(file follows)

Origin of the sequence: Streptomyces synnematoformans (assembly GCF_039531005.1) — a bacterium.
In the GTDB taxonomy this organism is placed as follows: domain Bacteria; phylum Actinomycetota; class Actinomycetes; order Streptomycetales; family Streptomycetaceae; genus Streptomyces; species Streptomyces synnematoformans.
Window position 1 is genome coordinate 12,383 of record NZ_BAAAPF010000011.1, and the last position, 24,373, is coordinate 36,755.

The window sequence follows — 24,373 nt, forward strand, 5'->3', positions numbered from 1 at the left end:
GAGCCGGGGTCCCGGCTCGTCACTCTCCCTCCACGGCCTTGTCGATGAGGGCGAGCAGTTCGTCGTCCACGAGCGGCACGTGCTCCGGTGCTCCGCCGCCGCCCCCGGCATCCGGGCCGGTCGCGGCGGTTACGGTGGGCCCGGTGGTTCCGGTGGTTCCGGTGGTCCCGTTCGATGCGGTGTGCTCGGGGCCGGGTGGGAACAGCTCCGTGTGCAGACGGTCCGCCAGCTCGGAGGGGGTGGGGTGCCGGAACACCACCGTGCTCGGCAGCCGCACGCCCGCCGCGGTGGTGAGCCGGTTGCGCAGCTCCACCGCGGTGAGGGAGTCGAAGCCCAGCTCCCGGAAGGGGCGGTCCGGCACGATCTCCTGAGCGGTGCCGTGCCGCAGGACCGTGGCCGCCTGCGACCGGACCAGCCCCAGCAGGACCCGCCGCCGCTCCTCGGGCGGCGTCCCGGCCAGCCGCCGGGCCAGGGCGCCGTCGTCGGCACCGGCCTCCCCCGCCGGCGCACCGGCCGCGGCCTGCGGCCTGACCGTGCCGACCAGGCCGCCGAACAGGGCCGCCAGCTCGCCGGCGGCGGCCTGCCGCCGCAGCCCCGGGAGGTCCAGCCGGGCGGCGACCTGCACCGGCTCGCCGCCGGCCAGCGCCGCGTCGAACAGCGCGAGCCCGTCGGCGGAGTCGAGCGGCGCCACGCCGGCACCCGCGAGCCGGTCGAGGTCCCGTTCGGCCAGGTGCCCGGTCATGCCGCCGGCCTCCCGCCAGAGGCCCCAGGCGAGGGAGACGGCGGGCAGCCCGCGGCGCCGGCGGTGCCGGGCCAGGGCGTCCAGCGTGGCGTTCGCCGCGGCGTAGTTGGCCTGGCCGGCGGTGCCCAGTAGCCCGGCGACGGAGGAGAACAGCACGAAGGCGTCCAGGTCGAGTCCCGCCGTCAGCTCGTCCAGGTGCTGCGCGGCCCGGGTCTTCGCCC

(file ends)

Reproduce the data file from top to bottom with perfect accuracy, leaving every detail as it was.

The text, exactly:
Origin of the sequence: Streptomyces synnematoformans (assembly GCF_039531005.1) — a bacterium.
In the GTDB taxonomy this organism is placed as follows: domain Bacteria; phylum Actinomycetota; class Actinomycetes; order Streptomycetales; family Streptomycetaceae; genus Streptomyces; species Streptomyces synnematoformans.
Window position 1 is genome coordinate 12,383 of record NZ_BAAAPF010000011.1, and the last position, 24,373, is coordinate 36,755.

The window sequence follows — 24,373 nt, forward strand, 5'->3', positions numbered from 1 at the left end:
GAGCCGGGGTCCCGGCTCGTCACTCTCCCTCCACGGCCTTGTCGATGAGGGCGAGCAGTTCGTCGTCCACGAGCGGCACGTGCTCCGGTGCTCCGCCGCCGCCCCCGGCATCCGGGCCGGTCGCGGCGGTTACGGTGGGCCCGGTGGTTCCGGTGGTTCCGGTGGTCCCGTTCGATGCGGTGTGCTCGGGGCCGGGTGGGAACAGCTCCGTGTGCAGACGGTCCGCCAGCTCGGAGGGGGTGGGGTGCCGGAACACCACCGTGCTCGGCAGCCGCACGCCCGCCGCGGTGGTGAGCCGGTTGCGCAGCTCCACCGCGGTGAGGGAGTCGAAGCCCAGCTCCCGGAAGGGGCGGTCCGGCACGATCTCCTGAGCGGTGCCGTGCCGCAGGACCGTGGCCGCCTGCGACCGGACCAGCCCCAGCAGGACCCGCCGCCGCTCCTCGGGCGGCGTCCCGGCCAGCCGCCGGGCCAGGGCGCCGTCGTCGGCACCGGCCTCCCCCGCCGGCGCACCGGCCGCGGCCTGCGGCCTGACCGTGCCGACCAGGCCGCCGAACAGGGCCGCCAGCTCGCCGGCGGCGGCCTGCCGCCGCAGCCCCGGGAGGTCCAGCCGGGCGGCGACCTGCACCGGCTCGCCGCCGGCCAGCGCCGCGTCGAACAGCGCGAGCCCGTCGGCGGAGTCGAGCGGCGCCACGCCGGCACCCGCGAGCCGGTCGAGGTCCCGTTCGGCCAGGTGCCCGGTCATGCCGCCGGCCTCCCGCCAGAGGCCCCAGGCGAGGGAGACGGCGGGCAGCCCGCGGCGCCGGCGGTGCCGGGCCAGGGCGTCCAGCGTGGCGTTCGCCGCGGCGTAGTTGGCCTGGCCGGCGGTGCCCAGTAGCCCGGCGACGGAGGAGAACAGCACGAAGGCGTCCAGGTCGAGTCCCGCCGTCAGCTCGTCCAGGTGCTGCGCGGCCCGGGTCTTCGCCC